( h / m → 0 ), the indeterminacy of the individual particles gets averaged over and macroscopic "adequately" deterministic laws "emerge." The positions and velocities of large massive objects can be "determined" beyond our ability to measure.

Determinism is thus an emergent property.

The "laws of nature," such as Newton's laws of motion, are all statistical in nature. They "emerge" when large numbers of atoms or molecules get together. For large enough numbers, the probabilistic laws of nature approach practical certainty. But the fundamental indeterminism of component atoms never completely disappears. And some microscopic randomness may be amplified and appear in the macroscopic world.

Isaac Newton's laws of motion perfectly explain Kepler's observation that a planet moves in an ellipse around the sun. But this result depends on treating the sun and planet as point masses and ignoring the other planets. If they are included, classical mechanics becomes only approximate and the determinism only adequate (albeit accurate to many significant figures).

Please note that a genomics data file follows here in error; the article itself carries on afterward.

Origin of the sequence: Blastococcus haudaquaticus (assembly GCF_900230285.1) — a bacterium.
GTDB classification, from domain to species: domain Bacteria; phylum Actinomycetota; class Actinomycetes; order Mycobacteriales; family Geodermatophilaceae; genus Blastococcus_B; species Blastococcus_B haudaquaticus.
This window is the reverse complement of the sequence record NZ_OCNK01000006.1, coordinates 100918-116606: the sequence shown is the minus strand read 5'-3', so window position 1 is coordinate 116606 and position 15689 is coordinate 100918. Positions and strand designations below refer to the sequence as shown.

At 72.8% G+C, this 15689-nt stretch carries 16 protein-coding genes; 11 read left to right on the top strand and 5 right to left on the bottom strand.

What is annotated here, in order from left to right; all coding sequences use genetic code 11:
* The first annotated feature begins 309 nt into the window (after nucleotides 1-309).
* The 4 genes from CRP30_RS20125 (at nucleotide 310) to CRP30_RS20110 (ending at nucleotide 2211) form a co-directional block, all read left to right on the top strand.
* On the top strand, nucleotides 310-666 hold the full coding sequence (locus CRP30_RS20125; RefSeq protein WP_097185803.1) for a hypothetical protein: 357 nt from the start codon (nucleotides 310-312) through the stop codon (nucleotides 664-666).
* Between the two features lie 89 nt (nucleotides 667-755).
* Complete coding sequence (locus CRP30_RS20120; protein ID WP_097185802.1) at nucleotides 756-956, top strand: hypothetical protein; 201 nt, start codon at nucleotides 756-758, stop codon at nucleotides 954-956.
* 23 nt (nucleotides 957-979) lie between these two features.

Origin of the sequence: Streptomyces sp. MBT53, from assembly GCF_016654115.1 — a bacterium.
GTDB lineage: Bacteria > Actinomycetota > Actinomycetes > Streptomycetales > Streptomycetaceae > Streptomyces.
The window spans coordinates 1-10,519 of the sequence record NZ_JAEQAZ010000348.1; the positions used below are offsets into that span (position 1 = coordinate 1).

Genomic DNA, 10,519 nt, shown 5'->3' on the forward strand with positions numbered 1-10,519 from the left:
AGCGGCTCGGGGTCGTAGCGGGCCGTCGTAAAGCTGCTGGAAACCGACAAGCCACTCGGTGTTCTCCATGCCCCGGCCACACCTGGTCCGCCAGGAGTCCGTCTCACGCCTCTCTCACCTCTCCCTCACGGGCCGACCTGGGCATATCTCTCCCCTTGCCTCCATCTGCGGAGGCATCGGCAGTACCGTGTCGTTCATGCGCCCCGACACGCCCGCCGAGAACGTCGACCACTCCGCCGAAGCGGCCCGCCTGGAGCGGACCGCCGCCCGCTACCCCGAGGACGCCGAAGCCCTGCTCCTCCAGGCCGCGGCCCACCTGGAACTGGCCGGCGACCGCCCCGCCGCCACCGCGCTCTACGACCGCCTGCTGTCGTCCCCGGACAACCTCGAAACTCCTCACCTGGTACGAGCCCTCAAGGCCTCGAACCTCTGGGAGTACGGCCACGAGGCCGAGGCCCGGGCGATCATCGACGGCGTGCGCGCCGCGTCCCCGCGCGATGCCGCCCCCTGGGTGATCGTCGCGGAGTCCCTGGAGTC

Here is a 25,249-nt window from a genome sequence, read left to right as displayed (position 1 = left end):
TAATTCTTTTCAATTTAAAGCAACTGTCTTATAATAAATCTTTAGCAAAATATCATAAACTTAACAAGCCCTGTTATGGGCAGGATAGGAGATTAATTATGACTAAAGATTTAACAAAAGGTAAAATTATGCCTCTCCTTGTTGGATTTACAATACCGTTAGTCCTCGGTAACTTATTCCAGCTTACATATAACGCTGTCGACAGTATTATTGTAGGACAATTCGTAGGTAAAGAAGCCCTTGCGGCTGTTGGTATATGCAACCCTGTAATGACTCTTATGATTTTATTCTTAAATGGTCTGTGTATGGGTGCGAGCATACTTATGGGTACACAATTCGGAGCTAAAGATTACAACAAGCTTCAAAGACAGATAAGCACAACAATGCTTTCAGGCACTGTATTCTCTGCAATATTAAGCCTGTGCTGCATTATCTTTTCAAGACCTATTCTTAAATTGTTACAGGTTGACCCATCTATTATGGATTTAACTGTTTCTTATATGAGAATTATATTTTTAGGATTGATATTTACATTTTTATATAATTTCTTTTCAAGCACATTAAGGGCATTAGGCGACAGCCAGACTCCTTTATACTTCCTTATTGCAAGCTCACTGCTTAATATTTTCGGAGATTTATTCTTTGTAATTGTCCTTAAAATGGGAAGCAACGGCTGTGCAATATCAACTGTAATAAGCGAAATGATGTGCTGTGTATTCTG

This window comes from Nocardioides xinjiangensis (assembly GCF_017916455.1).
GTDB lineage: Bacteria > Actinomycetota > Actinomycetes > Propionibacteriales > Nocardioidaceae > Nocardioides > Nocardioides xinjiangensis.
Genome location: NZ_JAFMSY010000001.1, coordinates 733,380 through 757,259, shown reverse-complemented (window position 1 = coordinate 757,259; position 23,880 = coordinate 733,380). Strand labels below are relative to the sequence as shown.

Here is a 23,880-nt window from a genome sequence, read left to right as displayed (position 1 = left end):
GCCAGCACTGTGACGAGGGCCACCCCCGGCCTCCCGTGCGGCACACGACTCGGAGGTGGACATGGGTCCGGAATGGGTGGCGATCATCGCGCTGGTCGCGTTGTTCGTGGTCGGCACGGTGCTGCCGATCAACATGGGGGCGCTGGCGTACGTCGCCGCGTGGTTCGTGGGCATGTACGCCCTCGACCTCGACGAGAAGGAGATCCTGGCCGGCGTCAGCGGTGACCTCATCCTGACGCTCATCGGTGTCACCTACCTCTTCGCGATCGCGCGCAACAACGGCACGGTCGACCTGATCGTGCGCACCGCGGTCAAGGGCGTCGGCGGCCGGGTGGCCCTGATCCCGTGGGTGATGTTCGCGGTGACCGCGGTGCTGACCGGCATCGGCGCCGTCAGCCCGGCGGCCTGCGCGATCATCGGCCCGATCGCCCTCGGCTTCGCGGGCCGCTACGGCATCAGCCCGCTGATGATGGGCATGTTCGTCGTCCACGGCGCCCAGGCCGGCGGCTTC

In addition, measurements of planetary position and motion (indeed all experimental measurements) are only approximate because of observational errors. These errors are a combination of human ignorance (our minds and instruments contain limited information and lack perfect precision) and fundamental randomness - whose source is quantum uncertainty.

At the other extreme of physically small objects, James Clerk Maxwell and Ludwig Boltzmann successfully described the motions of atoms or molecules in an "ideal gas" by ignoring the details of their interactions (collisions with one another and with the walls of their container).

Maxwell and Boltzmann knew very well that their results were only approximate and statistical. But their statistical mechanics provided a quantitative physical explanation for macroscopic thermodynamic observables that seemed to confirm the deterministic nature of physics.

The astounding success of deterministic mechanical theories describing the largest and the smallest objects in the universe appeared to late nineteenth-century scientists and philosophers to confirm physical determinism, and by association the many other forms of determinism.